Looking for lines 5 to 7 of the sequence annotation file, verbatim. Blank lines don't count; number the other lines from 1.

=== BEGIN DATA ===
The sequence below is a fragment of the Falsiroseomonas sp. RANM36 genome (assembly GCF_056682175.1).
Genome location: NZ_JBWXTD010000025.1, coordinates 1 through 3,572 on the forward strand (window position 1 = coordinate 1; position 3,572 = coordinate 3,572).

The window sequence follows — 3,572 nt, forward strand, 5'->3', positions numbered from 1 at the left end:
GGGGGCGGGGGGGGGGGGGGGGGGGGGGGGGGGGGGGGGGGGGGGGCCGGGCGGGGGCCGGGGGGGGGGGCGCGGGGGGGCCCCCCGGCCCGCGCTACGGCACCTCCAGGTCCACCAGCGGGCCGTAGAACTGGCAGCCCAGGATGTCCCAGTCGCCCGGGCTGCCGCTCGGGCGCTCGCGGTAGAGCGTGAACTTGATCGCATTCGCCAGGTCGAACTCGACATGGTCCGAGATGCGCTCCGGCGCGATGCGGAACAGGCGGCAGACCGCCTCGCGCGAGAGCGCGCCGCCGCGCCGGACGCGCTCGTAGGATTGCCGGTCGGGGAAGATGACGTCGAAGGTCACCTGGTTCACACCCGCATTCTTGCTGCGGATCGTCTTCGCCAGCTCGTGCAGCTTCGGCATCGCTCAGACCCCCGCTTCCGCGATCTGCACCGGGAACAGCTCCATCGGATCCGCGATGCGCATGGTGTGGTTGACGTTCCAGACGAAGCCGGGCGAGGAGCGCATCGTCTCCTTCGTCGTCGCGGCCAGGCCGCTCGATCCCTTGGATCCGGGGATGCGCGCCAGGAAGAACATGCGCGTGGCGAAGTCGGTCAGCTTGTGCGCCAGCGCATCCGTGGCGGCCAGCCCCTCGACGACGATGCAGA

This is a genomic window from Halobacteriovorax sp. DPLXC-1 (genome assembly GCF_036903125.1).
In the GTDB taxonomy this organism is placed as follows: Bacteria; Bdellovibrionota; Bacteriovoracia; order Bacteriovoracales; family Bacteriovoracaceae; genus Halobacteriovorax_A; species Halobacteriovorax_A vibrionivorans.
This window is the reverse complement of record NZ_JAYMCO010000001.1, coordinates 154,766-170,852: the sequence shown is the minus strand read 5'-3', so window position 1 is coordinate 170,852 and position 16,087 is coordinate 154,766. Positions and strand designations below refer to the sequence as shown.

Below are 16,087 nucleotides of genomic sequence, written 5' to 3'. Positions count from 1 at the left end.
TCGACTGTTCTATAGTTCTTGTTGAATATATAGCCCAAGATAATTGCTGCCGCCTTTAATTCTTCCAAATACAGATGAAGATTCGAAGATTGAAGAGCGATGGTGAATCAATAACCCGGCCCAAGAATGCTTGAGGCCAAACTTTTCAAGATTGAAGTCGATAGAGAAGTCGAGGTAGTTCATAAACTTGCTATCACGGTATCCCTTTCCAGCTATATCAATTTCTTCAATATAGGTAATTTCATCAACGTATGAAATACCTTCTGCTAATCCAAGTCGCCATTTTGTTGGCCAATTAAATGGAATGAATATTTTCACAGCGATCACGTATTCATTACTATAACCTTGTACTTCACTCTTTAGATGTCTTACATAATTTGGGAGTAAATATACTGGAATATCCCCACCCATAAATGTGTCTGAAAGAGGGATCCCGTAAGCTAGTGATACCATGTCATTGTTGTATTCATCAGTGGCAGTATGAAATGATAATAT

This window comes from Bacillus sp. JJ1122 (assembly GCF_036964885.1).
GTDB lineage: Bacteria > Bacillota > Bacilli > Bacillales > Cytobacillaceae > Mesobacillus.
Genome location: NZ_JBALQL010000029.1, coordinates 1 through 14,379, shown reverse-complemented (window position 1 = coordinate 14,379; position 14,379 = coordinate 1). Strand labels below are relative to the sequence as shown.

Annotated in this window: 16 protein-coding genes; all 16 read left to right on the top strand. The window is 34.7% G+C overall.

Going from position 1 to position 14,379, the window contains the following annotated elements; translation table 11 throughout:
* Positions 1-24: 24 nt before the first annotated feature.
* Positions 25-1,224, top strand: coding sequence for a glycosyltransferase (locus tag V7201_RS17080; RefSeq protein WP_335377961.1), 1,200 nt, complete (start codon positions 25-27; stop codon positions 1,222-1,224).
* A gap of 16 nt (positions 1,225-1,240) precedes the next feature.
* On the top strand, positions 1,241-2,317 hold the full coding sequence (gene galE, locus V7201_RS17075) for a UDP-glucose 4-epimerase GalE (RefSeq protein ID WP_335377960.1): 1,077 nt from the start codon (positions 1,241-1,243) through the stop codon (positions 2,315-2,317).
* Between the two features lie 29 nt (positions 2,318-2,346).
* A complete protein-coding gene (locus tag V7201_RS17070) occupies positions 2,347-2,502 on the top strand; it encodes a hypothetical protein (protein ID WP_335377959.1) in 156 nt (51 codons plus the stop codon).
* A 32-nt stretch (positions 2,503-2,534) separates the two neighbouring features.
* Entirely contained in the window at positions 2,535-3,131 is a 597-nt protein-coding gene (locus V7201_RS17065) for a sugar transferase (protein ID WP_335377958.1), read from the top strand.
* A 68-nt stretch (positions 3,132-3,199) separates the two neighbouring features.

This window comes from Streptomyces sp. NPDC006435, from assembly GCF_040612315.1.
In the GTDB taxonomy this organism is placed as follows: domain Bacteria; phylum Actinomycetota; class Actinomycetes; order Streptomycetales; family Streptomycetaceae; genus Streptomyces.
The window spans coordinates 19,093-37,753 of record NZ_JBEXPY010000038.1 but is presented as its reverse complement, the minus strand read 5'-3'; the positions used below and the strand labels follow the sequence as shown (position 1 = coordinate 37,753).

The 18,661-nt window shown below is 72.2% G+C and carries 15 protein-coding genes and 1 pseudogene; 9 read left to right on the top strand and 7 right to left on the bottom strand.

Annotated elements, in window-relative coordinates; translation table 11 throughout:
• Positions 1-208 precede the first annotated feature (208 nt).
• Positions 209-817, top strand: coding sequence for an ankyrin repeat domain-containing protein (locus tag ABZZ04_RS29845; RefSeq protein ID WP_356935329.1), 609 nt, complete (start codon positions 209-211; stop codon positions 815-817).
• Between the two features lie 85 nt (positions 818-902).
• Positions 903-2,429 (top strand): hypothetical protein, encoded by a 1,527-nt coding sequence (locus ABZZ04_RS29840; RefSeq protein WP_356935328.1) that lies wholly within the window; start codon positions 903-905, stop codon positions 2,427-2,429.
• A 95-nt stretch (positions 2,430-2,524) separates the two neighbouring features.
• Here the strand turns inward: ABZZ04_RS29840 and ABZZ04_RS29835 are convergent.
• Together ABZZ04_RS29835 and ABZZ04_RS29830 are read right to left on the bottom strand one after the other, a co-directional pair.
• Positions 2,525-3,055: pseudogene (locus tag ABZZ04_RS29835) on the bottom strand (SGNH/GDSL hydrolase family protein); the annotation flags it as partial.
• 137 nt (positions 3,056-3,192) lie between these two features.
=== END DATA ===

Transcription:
This is a genomic window from Halobacteriovorax sp. DPLXC-1 (genome assembly GCF_036903125.1).
In the GTDB taxonomy this organism is placed as follows: Bacteria; Bdellovibrionota; Bacteriovoracia; order Bacteriovoracales; family Bacteriovoracaceae; genus Halobacteriovorax_A; species Halobacteriovorax_A vibrionivorans.
This window is the reverse complement of record NZ_JAYMCO010000001.1, coordinates 154,766-170,852: the sequence shown is the minus strand read 5'-3', so window position 1 is coordinate 170,852 and position 16,087 is coordinate 154,766. Positions and strand designations below refer to the sequence as shown.